Queenie Cooks: Brunswick Stew

By: Terry Harris | Email: Click Here
Posted: November 24, 2018 | 8:05 a.m.

You know how around Thanksgiving somebody invariably says, “Name something you’re thankful for” and you have to stop and think a minute to narrow things down a bit?  Well, in the area of food, I wouldn’t have to think for a second before saying, “Old Fashioned Brunswick Stew!” I love this Southern staple so much that, much as I generally go for exotic foods, if I were forced to pick a “last meal” one of the stars of that menu definitely would be Brunswick Stew.

Let me clarify that.  It would be Granddaddy Frank’s Brunswick stew – or something very close.  Some of the strongest memories of my early childhood center around watching Granddaddy perched by the big old black, iron pot, stirring that delectable mélange of stewed chicken and fresh vegetables for literally hours over an open fire of split logs.  Savory stewed chicken, tender young corn cut right off the cobb within minutes of picking and stuck in the freezer along with fresh young butterbeans, tomatoes, onions, potatoes – that’s it.  Plain, country food.  The stuff your grandparents used to grow.  

Folks always line up wherever there’s a really good local Brunswick Stew to be found – like here at the Wakefield Foundation

Today, I’m going to tell you how to make your own, “one chicken” Brunswick Stew at home on your stove.  And it’s so delicious that, except for the lack of the “wood-smoke” edge, you’d swear it was just like the original.   But first, I’m going to share a little more of that memory – and tell you about a couple of BIG batch “Stew Makin’” events that are pretty darned close.  

Like I said, I well remember Granddaddy Frank’s Stew.  I can still see him in my mind as he’d sit there for hours and stoke the fire and stir, stoke the fire and stir, occasionally calling, “Snoot, (he always called her that, and I never did know why) bring out the butterbeans” or “Snoot, I’m ready for the potatoes,” as he made “his” stew. It wasn’t until years later that Mama pointed out with a smile that “his stew” was made up of chickens that Grandma Evelyn fed, raised, killed, and plucked to go into the stewpot, butterbeans that she planted, hoed, picked, and shelled, potatoes that she…. Well, you get the idea.  An awful lot of work went into that stew, and a lot of love – which was the main ingredient, really.  

Nowadays, the big black iron pots are pretty much gone, replaced by some pretty amazing modern stewpots, as Buddy Savedge explained while overseeing the making of 100 gallons – at one time – for the recent Wakefield Foundation Homecoming.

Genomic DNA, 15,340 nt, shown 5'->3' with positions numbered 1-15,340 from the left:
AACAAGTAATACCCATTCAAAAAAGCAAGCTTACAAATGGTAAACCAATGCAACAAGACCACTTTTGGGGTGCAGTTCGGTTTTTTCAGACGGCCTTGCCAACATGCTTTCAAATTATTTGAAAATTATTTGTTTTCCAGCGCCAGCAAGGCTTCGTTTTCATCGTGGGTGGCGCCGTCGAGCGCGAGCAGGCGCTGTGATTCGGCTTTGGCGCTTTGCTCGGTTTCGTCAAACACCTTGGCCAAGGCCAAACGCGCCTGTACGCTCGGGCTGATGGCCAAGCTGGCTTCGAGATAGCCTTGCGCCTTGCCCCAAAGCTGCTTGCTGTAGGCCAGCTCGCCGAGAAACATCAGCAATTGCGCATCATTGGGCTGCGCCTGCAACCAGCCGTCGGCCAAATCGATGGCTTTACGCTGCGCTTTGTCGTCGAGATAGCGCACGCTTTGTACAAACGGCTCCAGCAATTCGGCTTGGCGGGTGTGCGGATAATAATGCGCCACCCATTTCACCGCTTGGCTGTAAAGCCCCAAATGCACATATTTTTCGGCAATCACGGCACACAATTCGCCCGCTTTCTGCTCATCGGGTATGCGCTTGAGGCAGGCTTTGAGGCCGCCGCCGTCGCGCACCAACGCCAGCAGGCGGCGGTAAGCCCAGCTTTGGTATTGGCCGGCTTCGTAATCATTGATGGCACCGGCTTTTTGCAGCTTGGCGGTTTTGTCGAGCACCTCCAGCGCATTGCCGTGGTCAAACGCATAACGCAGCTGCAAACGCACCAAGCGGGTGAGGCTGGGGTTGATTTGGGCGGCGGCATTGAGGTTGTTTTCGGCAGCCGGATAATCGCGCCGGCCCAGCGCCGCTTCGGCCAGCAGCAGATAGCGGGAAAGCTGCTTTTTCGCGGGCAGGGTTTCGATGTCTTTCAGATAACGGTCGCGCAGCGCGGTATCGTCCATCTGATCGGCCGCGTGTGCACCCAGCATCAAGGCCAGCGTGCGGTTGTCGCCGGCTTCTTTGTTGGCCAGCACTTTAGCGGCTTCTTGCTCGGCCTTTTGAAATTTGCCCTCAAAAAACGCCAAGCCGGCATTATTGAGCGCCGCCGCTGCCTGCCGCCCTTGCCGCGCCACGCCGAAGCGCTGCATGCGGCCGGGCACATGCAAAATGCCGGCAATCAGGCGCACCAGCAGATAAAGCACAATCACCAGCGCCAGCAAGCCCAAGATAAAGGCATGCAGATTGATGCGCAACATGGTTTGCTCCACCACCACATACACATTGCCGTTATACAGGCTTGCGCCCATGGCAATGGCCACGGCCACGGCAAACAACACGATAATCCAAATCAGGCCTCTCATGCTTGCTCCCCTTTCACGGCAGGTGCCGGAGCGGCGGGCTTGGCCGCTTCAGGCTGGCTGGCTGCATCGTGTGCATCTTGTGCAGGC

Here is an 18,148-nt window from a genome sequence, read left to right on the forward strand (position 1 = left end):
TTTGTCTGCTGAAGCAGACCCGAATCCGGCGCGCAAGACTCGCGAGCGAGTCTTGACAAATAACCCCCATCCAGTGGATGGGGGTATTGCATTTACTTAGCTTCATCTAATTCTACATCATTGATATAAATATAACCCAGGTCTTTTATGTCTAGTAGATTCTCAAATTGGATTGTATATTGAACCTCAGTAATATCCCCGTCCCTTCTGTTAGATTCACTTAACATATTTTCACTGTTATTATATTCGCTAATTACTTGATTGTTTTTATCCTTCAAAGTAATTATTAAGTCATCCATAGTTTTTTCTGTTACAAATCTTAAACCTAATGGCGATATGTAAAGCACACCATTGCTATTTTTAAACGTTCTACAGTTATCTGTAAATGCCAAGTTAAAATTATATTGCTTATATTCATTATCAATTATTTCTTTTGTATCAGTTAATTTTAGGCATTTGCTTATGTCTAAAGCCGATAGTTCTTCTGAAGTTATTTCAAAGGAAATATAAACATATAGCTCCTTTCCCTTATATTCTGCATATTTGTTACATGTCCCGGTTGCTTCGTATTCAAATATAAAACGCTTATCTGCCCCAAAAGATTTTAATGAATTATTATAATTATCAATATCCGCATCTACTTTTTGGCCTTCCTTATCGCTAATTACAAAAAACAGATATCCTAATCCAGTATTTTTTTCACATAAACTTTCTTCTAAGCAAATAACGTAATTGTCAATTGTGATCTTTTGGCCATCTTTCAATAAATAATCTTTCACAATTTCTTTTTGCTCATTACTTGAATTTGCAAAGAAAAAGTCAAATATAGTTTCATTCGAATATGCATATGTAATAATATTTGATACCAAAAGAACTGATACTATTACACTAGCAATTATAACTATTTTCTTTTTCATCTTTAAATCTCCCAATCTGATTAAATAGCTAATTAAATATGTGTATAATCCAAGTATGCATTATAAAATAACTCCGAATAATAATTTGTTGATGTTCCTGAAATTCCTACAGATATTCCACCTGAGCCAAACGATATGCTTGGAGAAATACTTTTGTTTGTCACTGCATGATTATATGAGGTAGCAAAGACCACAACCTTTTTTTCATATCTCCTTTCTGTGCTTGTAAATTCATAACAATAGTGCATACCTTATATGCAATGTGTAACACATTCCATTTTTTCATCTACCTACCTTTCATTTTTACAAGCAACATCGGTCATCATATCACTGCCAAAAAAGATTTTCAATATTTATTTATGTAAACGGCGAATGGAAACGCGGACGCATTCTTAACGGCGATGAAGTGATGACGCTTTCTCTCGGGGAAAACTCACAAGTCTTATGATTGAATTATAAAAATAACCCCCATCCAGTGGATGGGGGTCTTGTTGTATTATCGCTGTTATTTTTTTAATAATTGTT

When it’s all cooked down until the spoon – or paddle – stands alone, you know the Brunswick Stew is done.

“The Wakefield and Waverly people have been cooking this stew since they started this Foundation thing back in the sixties,” he explained.  “The Original stew cooker was D.C. Gay, Jr., and we kind of follow his recipe; he sort of taught us that came along.  My job is basically to organize it and get the community to help and figure out the recipe that we’re gonna use and the number of ingredients that we’re going to use and the pots.  It’s gotten so sophisticated, but I remember when they’d be making probably 10 or 12 of those big, black iron pots of stew. The main ingredient is chicken, though we do add a little beef, and everything we use is frozen – not canned.  We don’t do anything too fancy with this.  We season with a little bit of salt and pepper and paprika and a little sugar, but not much of any of them. JB Burnette owns the 60 gallon pot, and Len Joyner owns the 40 gallon one, so we’ve got 100 gallons of stew and it looks like it’s gonna be a pretty good stew.”  

It WAS. I took several quarts home with me. 

Fast forward to a couple of weeks ago when the Lake Gaston Chamber of Commerce made their own “famous  Brunswick Stew.” This crew, straddling the VA/NC border, follows basically the same recipe/methods, but they add some “secret ingredients” for flavoring, and they carefully guard the bag of whatever seasonings they bring in for the stew-making.  All I’ve been able to pick out is that they use a little more hot pepper than I would.  But it’s mighty tasty as well, and six quarts of that ended up in my house, too!   

Buddy Savege and company know that stirring the stew is almost as important as the ingredients – here cooking up 100 gallons of the Southern staple